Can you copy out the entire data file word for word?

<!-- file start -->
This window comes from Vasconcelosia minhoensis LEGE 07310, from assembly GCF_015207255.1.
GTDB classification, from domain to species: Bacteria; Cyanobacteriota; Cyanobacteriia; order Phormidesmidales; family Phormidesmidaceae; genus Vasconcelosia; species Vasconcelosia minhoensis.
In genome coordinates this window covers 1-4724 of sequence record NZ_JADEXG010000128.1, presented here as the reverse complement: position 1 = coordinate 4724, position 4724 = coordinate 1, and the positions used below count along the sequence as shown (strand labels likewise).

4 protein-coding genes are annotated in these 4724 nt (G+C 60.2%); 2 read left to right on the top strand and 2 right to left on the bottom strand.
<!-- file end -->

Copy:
This window comes from Vasconcelosia minhoensis LEGE 07310, from assembly GCF_015207255.1.
GTDB classification, from domain to species: Bacteria; Cyanobacteriota; Cyanobacteriia; order Phormidesmidales; family Phormidesmidaceae; genus Vasconcelosia; species Vasconcelosia minhoensis.
In genome coordinates this window covers 1-4724 of sequence record NZ_JADEXG010000128.1, presented here as the reverse complement: position 1 = coordinate 4724, position 4724 = coordinate 1, and the positions used below count along the sequence as shown (strand labels likewise).

4 protein-coding genes are annotated in these 4724 nt (G+C 60.2%); 2 read left to right on the top strand and 2 right to left on the bottom strand.